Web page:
Among the proudest achievements of American Catholic history was its pioneer efforts in founding hospitals in difficult times, staffing them with dedicated religious and laity, and providing medical care to the poor and needy, often against great odds. The evangelizing power of the Catholic hospital in America has been enormous and the source of great goodwill on the part of many non-Catholics toward the Catholic Church.
But Catholic hospitals are in a state of crisis. Many of the religious congregations that founded them are sadly dying, and the pool of talented religious capable of running and staffing hospitals is being depleted. Slowly the leadership of Catholic hospitals is moving to boards of trustees with a lesser commitment to the religious tradition of the hospital. The process of Catholic hospitals being sold off to secular interests is increasing.
The Catholic identity of hospitals is also being eroded from within. Clergy and religious no longer maintain their once visible and pervasive presence in the institution. The Catholic chaplaincy has been marginalized in recent years as interdenominational pastoral care and social work departments, founded on the clinical pastoral care education model (about which I have considerable reservations), have taken over.
The Eucharist and the sacraments no longer hold pride of place. The centrality of the hospital chapel, the daily semi-public devotions, and the symbols of Catholic faith are vanishing. The faith identity of doctors, nurses, and support staff has become a virtual non-issue.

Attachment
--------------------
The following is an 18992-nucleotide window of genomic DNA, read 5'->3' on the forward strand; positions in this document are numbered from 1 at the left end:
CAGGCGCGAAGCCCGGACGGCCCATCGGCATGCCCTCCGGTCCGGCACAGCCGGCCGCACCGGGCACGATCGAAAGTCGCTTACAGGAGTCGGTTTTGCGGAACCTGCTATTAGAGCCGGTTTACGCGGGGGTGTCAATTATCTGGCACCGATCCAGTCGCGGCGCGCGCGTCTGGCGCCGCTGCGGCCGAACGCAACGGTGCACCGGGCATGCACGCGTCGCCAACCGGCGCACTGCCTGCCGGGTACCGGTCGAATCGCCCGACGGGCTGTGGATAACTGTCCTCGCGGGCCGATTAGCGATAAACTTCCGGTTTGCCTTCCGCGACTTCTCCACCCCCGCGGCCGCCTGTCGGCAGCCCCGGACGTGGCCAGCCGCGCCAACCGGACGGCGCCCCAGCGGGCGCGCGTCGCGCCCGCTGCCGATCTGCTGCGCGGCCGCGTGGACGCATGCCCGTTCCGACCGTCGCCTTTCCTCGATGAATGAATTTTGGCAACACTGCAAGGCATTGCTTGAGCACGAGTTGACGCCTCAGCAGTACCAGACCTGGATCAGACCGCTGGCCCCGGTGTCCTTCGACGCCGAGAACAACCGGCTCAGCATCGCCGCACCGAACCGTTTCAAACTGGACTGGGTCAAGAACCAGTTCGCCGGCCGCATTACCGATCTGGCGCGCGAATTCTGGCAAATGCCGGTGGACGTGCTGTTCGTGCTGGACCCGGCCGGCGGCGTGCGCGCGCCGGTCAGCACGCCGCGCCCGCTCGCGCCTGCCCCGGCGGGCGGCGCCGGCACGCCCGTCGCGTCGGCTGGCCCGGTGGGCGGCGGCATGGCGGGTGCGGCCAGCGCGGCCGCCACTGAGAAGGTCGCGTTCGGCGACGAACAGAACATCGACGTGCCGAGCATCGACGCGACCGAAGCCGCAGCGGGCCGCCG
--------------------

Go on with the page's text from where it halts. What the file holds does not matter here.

Is this situation reversible? I believe it is. But the solutions necessary will have to be dramatic. On the part of shrinking religious congregations, the way forward will require the prophetic sacrifice of entrusting their hospitals to local bishops. Many bishops will balk at this suggestion, but there appear to be few acceptable alternatives.
The bishops, in turn, will need to undertake a rigorous review of the secularizing direction Catholic hospitals have taken in recent decades and devise a fairly massive and comprehensive effort to restore Catholic identity.
Because hospitals involve massive administrative and financial resources, the bishops will have to enlist the assistance of talented and industrious lay leaders deeply committed to the Catholic faith and capable of providing for the future the exceptional administrative and financial skills that over 200 years have built up the Catholic institutional infrastructure in the United States.
Some might suggest that I am advocating a sectarian model of Catholic hospitals. I would answer that the Catholic hospital in the United States has never been sectarian. It has always combined strong and visible Catholic identity with conscious service to all segments of society. This combination has been the formula for its success.
The restoration of the Catholic character of hospitals is not an end in itself. It is a key to the very possibility of Catholicism making a distinctive contribution to the world of modern American health care. Hospitals represent one of the principal means by which Catholicism can continue to evangelize the increasingly secularized world of illness, health and death, as well as have an effective voice in the areas of medical ethics and social policy.
This is crucial at a time when our culture is increasingly uncaring about the unborn, the poor, the old and the dying, and is willing to experiment with human life in very troubling ways.
The Catholic hospital can again become a city on a hill. The alternative is the slow death that presently looms large, despite the protestations and genuine goodwill of the present Catholic health care leadership in the United States.
Msgr. Mannion is pastor emeritus of St. Vincent de Paul Parish, Salt Lake City.